Global stock markets suffered their worst week since early March as the recent bull run came to a halt. On Thursday 11 June alone, several major indices endured their worst trading day for several weeks as recent optimism about the long-term impact of the Covid-19 pandemic evaporated.
Clearly, global investors have become more concerned about future and continued disruption to the economy from the coronavirus – as well as the resulting lockdown and social distancing policies that are now in place around the world.
Values have been steadily rising since an initial slump in early March, as central banks have committed to pumping money into their respective economies in order to support businesses and maintain consumer demand. But this week, investors have started to worry about how long this support can be expected to last.
It is worth looking at this week’s losses in the context both of the pandemic as a whole, as well as in terms of the recent gains. Most major stock markets remain well above their March lows – when the coronavirus crisis first emerged in the west – even though they are now considerably lower than at the start of the year. Ultimately, though, global markets have never experienced an economic event such as this pandemic and it is inevitable that share prices will remain volatile over the months ahead.
In the United States this week, the Dow Jones Industrial Average lost more than 7% of its value in trading up to close on Thursday 11 June, while the S&P ended the period 6% lower. This was despite a solid start to the week on Monday, as both indices headed upwards following US job market data which was not quite as bad as expected.
But the most significant event for American investors this week was the Federal Reserve statement on Wednesday1. While Fed chairman Jerome Powell restated his commitment to underpinning the US economy during the pandemic, there were no new support measures announced – and some investors are beginning to doubt whether central banks have the resources to contain the pandemic. Wall Street was also hit by news that coronavirus infections were on the increase in several states that had recently emerged from lockdown – raising fears of a deeply damaging second wave.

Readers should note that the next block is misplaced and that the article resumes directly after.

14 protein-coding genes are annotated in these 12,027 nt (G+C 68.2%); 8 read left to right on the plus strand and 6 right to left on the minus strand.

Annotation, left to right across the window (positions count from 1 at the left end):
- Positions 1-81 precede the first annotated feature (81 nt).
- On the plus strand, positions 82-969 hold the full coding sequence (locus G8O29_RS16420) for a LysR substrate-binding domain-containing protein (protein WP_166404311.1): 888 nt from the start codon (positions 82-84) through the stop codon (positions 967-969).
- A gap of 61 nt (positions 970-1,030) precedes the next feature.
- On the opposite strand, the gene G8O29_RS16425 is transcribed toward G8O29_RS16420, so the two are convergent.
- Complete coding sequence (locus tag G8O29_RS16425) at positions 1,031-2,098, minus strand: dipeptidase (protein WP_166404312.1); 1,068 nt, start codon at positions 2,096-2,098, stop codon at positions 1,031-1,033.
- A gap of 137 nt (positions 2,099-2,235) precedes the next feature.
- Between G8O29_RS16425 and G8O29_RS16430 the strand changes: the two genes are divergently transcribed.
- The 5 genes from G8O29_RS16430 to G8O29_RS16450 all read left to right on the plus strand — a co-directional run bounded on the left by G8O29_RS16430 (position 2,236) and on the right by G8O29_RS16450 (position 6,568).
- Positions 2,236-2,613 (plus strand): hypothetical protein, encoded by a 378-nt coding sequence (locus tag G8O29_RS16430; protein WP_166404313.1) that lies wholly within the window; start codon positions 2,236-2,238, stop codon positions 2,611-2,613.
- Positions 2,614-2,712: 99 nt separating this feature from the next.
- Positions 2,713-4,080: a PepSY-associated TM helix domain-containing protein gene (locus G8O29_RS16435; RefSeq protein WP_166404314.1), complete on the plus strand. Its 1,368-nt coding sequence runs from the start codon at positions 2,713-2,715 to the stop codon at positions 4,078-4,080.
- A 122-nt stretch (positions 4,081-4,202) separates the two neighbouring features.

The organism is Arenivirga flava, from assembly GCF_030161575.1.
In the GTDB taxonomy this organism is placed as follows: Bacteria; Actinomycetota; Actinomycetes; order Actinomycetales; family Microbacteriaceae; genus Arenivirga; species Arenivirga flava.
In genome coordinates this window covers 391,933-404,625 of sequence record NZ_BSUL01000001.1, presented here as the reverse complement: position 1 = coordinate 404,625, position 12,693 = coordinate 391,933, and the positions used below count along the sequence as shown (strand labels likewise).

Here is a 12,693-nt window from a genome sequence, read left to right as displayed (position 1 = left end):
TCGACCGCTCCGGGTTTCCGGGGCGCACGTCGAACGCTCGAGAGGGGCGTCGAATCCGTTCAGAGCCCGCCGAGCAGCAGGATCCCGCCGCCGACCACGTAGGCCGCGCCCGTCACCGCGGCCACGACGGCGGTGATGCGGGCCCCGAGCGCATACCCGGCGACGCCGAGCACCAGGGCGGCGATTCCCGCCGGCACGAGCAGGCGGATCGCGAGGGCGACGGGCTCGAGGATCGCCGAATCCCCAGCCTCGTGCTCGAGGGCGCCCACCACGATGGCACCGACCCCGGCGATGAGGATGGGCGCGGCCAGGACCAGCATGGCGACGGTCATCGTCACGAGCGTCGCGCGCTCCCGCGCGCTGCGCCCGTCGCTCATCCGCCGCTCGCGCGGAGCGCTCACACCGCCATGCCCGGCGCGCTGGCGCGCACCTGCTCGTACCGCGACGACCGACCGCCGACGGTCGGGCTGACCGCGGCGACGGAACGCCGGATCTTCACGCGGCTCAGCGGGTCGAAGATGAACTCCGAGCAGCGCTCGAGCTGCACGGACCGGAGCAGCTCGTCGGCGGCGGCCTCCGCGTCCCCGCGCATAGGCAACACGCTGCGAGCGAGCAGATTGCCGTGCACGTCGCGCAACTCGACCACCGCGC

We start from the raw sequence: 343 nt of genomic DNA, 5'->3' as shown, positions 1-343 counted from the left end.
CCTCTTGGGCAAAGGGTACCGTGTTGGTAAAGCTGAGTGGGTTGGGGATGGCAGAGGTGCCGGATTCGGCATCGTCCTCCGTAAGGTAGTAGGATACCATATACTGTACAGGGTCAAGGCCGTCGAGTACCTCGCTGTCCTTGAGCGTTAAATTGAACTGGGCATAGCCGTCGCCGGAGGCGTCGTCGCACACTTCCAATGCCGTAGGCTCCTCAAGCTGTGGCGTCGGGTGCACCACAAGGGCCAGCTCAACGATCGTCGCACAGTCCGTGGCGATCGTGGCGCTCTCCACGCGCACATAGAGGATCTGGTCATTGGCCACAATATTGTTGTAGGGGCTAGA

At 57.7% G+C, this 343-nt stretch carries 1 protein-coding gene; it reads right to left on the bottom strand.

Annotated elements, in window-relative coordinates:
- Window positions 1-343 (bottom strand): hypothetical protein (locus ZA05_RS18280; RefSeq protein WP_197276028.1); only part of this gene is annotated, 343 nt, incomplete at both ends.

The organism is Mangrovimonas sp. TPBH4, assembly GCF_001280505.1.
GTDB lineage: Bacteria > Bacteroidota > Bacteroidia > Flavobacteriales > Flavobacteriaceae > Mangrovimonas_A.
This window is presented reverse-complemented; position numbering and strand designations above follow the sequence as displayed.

Europe and the UK
In Europe, major indices followed US stocks down, with the FTSE 100 in London ending Thursday 11 June down almost 6.3% for the week. By and large, it was companies who have been hardest hit by the crisis who suffered most this week, with travel companies including cruise operators and airlines recording big losses. They are among the businesses which will likely be most badly affected by a second wave of Covid-19.
In Europe, the DAX’s excellent run came to a dramatic end as shares in Frankfurt lost 6.8% by the close of trading on Thursday. In Paris, the CAC 40 performed even worse, with losses of 7.4%. The rout was started on Monday 8 June, when official figures showed euro area GDP had fallen 3.6% in the first three months of 2020 – the worst decline since records began 25 years ago. On Thursday, airline shares across Europe nosedived after German carrier Lufthansa announced plans to axe 22,000 jobs in response to the pandemic.
Note: all market data contained within the article is sourced from Bloomberg unless stated otherwise, data as at 11/6/2020.